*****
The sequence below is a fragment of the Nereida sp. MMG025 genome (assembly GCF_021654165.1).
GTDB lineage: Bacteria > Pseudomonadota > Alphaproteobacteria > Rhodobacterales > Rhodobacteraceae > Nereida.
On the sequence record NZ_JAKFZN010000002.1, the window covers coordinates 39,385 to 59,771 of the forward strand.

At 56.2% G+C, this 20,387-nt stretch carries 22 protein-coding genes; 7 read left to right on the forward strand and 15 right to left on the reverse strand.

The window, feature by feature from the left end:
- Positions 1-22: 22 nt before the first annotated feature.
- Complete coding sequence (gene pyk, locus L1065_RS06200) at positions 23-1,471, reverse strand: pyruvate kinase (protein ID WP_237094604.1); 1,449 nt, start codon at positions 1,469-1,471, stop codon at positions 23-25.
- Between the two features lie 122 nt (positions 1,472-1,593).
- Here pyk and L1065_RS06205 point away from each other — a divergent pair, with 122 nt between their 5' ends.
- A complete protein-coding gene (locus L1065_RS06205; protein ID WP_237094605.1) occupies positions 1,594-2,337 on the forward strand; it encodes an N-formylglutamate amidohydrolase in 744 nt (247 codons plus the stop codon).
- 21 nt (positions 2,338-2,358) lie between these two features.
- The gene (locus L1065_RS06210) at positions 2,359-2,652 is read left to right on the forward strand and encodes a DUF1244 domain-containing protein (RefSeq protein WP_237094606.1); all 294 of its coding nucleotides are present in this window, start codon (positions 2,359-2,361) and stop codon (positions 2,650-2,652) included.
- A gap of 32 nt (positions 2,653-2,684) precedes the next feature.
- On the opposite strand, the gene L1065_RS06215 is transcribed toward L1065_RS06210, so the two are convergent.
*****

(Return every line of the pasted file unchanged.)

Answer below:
The sequence below is a fragment of the Nereida sp. MMG025 genome (assembly GCF_021654165.1).
GTDB lineage: Bacteria > Pseudomonadota > Alphaproteobacteria > Rhodobacterales > Rhodobacteraceae > Nereida.
On the sequence record NZ_JAKFZN010000002.1, the window covers coordinates 39,385 to 59,771 of the forward strand.

At 56.2% G+C, this 20,387-nt stretch carries 22 protein-coding genes; 7 read left to right on the forward strand and 15 right to left on the reverse strand.

The window, feature by feature from the left end:
- Positions 1-22: 22 nt before the first annotated feature.
- Complete coding sequence (gene pyk, locus L1065_RS06200) at positions 23-1,471, reverse strand: pyruvate kinase (protein ID WP_237094604.1); 1,449 nt, start codon at positions 1,469-1,471, stop codon at positions 23-25.
- Between the two features lie 122 nt (positions 1,472-1,593).
- Here pyk and L1065_RS06205 point away from each other — a divergent pair, with 122 nt between their 5' ends.
- A complete protein-coding gene (locus L1065_RS06205; protein ID WP_237094605.1) occupies positions 1,594-2,337 on the forward strand; it encodes an N-formylglutamate amidohydrolase in 744 nt (247 codons plus the stop codon).
- 21 nt (positions 2,338-2,358) lie between these two features.
- The gene (locus L1065_RS06210) at positions 2,359-2,652 is read left to right on the forward strand and encodes a DUF1244 domain-containing protein (RefSeq protein WP_237094606.1); all 294 of its coding nucleotides are present in this window, start codon (positions 2,359-2,361) and stop codon (positions 2,650-2,652) included.
- A gap of 32 nt (positions 2,653-2,684) precedes the next feature.
- On the opposite strand, the gene L1065_RS06215 is transcribed toward L1065_RS06210, so the two are convergent.